Australian Trading Giant ACY Securities Exposed 60GB of Sensitive Data

Scoop: Australian Trading Giant ACY Securities Exposed 60GB of User Data

Upon being alerted by security researcher Anurag Sen, the company rubbished the sensitivity of the matter by labeling the exposed database as “an insignificant one.”

Anurag Sen, a prominent IT security researcher has shared exclusive information with revealing that Sydney, Australia-based trading company ACY Securities ( exposed a massive trove of personal and financial data of unsuspected users and businesses online for public access.

Another day, another misconfigured database

It happened due to a misconfigured database owned by ACY Securities. The worse part of the data leak is the fact that it contained over 60GB worth of data that was left exposed without any security authentication. This means anyone with a slight bit of knowledge about finding unsecured databases on Shodan and other such platforms would have complete access to ACY’s data which contained logs from February 2020 while being updated with the latest data set every second.

As seen by, the exposed database hosted the following user data:

  • Full name
  • Postcode
  • Full address
  • Date of birth
  • Name of city
  • Gender details
  • Email address
  • Phone Number
  • Hashed password
  • Trading-related information like business details and more.
Australian Trading Giant ACY Securities Exposed 60GB of Sensitive Data
Screenshot of a US-based user (Image source: via Anurag Sen)

List of countries where most users and businesses were impacted:

  • India
  • China
  • Spain
  • Brazil
  • Russia
  • Australia
  • Romania
  • Malaysia
  • Indonesia
  • United States
  • United Kingdom
  • United Arab Emirates and many more.

No Value to Sensitive Nature of Data

Anurag told that he reached out to ACY multiple times last week with necessary proof however it took the company a couple of days to understand and address the issue. An ACY representative replied to the researcher by labeling the exposed server as an “insignificant one.”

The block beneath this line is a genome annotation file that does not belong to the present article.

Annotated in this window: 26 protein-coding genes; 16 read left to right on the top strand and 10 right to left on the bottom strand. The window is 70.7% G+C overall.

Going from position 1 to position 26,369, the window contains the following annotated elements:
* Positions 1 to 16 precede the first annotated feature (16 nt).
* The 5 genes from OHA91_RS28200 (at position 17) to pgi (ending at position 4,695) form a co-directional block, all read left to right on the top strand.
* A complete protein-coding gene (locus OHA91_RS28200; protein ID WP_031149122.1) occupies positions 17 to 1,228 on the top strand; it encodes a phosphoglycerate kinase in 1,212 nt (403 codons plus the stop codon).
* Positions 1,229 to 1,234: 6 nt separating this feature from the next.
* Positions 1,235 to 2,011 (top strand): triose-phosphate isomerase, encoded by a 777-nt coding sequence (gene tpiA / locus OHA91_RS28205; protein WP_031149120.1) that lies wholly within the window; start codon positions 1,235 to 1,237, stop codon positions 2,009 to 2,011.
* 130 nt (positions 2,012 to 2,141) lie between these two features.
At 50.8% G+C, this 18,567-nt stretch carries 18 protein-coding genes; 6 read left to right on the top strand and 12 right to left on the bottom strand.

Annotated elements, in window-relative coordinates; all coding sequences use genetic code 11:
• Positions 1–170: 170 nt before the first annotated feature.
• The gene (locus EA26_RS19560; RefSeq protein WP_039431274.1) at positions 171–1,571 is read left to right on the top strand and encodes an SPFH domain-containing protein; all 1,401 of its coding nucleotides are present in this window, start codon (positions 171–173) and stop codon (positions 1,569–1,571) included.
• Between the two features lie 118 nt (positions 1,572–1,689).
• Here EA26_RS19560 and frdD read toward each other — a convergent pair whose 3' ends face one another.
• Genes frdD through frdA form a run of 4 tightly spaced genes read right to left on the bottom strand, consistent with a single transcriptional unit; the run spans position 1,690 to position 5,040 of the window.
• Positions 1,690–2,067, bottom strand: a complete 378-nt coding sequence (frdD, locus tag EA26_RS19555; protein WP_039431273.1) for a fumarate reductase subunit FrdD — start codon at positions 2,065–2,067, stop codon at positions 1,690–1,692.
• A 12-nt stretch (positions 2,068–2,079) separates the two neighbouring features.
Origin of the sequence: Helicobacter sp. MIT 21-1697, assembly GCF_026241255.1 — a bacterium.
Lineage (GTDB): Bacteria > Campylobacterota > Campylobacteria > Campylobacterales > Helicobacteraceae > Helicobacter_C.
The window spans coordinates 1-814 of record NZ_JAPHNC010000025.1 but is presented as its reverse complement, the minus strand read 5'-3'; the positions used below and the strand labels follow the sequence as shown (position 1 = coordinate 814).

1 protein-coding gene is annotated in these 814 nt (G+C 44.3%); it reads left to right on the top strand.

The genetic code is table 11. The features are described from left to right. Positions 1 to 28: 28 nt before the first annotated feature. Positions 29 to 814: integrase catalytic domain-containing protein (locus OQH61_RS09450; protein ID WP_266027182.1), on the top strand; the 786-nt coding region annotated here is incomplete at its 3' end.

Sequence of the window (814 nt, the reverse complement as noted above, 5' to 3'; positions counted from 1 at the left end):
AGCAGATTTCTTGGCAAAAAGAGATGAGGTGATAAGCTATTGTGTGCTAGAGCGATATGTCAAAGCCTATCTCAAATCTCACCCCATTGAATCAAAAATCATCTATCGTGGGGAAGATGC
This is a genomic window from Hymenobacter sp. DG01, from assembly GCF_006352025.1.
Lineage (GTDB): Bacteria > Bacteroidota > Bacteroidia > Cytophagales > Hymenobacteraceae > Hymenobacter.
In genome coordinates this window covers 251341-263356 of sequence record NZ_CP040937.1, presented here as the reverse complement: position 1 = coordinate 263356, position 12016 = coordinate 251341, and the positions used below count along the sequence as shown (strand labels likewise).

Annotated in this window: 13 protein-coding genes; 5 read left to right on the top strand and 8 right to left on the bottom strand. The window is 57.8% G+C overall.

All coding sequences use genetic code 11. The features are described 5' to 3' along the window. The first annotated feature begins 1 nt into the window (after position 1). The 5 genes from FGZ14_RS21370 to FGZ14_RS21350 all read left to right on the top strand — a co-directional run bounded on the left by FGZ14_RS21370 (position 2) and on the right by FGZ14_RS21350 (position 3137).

“They officially emailed me stating that ” Thank you for mentioning this, the below server is an insignificant one” – “I am really not happy with the reply. They are considering personal details of registered users including hashed password, email address, physical address, full name, and mobile number – insignificant.”

Anurag told

Nevertheless, at the time of publishing this article, the exposed database was secured and its IP addresses were no longer accessible to the public.

Potential Dangers

The severity of misconfigured and exposed databases can be quantified by the fact that earlier this year, Anonymous and its affiliate group of hackers compromised around 90% of Russian cloud databases that were exposed to the public without any security authentication or password.

In ACY’s case, considering the extent and nature of exposed data, the incident could have far-reaching implications. Such as bad actors could download the data and carry out identity theft, phishing scams, scam marketing campaigns, and microloans identity fraud.

Misconfigured Databases – Threat to Privacy

Misconfigured or unsecured databases, as we know it, have become a major privacy threat to companies and unsuspected users. In 2020, researchers identified over 10,000 unsecured databases that exposed more than ten billion (10,463,315,645) records to public access without any security authentication. In 2021, the number increased to 399,200 exposed databases.

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